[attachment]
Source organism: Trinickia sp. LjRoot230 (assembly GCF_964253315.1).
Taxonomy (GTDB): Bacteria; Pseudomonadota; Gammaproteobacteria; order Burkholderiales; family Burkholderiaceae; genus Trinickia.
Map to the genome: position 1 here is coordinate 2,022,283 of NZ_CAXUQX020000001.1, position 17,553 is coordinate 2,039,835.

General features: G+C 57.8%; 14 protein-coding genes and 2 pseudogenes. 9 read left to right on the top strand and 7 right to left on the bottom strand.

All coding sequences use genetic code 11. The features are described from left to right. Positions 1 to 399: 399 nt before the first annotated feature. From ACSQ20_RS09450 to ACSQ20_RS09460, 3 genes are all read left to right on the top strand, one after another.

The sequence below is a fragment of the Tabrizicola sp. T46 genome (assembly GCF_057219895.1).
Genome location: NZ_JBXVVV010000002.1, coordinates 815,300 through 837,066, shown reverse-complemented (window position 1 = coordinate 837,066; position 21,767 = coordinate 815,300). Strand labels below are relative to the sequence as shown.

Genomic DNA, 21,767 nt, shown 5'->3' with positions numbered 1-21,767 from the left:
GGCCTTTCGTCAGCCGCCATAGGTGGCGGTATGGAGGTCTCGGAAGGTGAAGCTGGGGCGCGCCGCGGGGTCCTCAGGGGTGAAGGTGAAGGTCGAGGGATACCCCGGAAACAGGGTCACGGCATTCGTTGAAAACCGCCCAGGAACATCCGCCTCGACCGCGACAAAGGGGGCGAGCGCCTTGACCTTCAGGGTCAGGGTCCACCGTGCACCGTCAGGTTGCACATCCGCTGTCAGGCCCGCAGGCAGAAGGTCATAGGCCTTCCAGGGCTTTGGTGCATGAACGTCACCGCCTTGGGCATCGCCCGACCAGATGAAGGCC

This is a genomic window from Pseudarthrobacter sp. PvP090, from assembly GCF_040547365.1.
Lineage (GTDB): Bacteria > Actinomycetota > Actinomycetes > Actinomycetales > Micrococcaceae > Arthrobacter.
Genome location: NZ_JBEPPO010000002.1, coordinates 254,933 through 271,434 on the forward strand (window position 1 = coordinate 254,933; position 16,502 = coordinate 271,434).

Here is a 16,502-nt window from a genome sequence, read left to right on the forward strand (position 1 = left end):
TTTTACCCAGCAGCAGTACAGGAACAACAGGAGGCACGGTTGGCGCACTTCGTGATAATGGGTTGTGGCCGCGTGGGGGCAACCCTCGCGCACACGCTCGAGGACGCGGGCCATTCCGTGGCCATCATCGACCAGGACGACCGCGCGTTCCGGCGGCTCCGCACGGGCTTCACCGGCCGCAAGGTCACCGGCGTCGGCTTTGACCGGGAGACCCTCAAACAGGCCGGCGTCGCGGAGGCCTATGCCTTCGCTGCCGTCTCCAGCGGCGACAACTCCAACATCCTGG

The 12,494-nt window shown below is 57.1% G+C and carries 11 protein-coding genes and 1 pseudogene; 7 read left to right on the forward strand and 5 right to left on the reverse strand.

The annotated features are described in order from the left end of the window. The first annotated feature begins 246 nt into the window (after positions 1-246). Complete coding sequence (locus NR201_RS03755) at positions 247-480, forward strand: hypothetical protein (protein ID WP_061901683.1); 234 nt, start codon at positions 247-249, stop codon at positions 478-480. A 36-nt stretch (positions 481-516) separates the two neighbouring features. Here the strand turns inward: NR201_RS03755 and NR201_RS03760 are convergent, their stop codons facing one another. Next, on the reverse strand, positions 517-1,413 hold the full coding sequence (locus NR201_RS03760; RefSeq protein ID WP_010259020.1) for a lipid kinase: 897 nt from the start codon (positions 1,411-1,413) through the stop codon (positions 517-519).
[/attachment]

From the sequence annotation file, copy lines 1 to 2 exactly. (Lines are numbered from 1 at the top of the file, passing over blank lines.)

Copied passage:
Source organism: Trinickia sp. LjRoot230 (assembly GCF_964253315.1).
Taxonomy (GTDB): Bacteria; Pseudomonadota; Gammaproteobacteria; order Burkholderiales; family Burkholderiaceae; genus Trinickia.